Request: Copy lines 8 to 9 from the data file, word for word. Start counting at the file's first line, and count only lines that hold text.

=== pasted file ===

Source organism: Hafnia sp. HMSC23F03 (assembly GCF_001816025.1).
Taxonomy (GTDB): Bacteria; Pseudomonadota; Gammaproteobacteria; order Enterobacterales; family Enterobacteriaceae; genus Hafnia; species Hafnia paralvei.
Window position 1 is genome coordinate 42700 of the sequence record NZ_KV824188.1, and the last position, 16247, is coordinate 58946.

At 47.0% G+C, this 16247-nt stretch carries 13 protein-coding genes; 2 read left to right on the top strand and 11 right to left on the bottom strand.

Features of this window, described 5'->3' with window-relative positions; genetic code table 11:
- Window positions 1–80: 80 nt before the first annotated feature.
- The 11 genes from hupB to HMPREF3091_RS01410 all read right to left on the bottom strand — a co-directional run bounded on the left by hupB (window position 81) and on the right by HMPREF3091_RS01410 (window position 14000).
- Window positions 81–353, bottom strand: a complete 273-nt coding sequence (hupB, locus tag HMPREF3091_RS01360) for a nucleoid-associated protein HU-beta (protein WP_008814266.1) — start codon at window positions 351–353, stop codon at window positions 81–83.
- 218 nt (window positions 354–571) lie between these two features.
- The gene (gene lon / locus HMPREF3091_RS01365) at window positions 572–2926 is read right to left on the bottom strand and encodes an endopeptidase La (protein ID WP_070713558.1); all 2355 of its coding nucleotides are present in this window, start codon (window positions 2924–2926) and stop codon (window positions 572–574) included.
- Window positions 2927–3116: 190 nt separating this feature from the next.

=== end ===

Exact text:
- Window positions 81–353, bottom strand: a complete 273-nt coding sequence (hupB, locus tag HMPREF3091_RS01360) for a nucleoid-associated protein HU-beta (protein WP_008814266.1) — start codon at window positions 351–353, stop codon at window positions 81–83.
- 218 nt (window positions 354–571) lie between these two features.